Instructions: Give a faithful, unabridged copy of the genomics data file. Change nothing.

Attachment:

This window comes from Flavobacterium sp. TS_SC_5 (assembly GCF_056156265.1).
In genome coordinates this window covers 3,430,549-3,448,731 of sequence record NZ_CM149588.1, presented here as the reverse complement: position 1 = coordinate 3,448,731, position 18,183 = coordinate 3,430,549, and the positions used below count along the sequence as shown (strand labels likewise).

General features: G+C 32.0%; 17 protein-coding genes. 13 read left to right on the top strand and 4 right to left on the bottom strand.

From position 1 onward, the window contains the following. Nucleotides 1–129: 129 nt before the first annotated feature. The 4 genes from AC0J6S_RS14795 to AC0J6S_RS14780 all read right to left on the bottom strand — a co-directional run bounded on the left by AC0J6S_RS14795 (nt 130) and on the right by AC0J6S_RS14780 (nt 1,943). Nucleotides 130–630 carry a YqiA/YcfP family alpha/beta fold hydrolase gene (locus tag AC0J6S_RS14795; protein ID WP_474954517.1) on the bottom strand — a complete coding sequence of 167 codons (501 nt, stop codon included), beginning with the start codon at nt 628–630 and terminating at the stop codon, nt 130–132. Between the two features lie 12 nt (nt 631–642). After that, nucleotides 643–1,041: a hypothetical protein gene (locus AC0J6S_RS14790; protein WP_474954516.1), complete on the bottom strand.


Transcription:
This window comes from Flavobacterium sp. TS_SC_5 (assembly GCF_056156265.1).
In genome coordinates this window covers 3,430,549-3,448,731 of sequence record NZ_CM149588.1, presented here as the reverse complement: position 1 = coordinate 3,448,731, position 18,183 = coordinate 3,430,549, and the positions used below count along the sequence as shown (strand labels likewise).

General features: G+C 32.0%; 17 protein-coding genes. 13 read left to right on the top strand and 4 right to left on the bottom strand.

From position 1 onward, the window contains the following. Nucleotides 1–129: 129 nt before the first annotated feature. The 4 genes from AC0J6S_RS14795 to AC0J6S_RS14780 all read right to left on the bottom strand — a co-directional run bounded on the left by AC0J6S_RS14795 (nt 130) and on the right by AC0J6S_RS14780 (nt 1,943). Nucleotides 130–630 carry a YqiA/YcfP family alpha/beta fold hydrolase gene (locus tag AC0J6S_RS14795; protein ID WP_474954517.1) on the bottom strand — a complete coding sequence of 167 codons (501 nt, stop codon included), beginning with the start codon at nt 628–630 and terminating at the stop codon, nt 130–132. Between the two features lie 12 nt (nt 631–642). After that, nucleotides 643–1,041: a hypothetical protein gene (locus AC0J6S_RS14790; protein WP_474954516.1), complete on the bottom strand.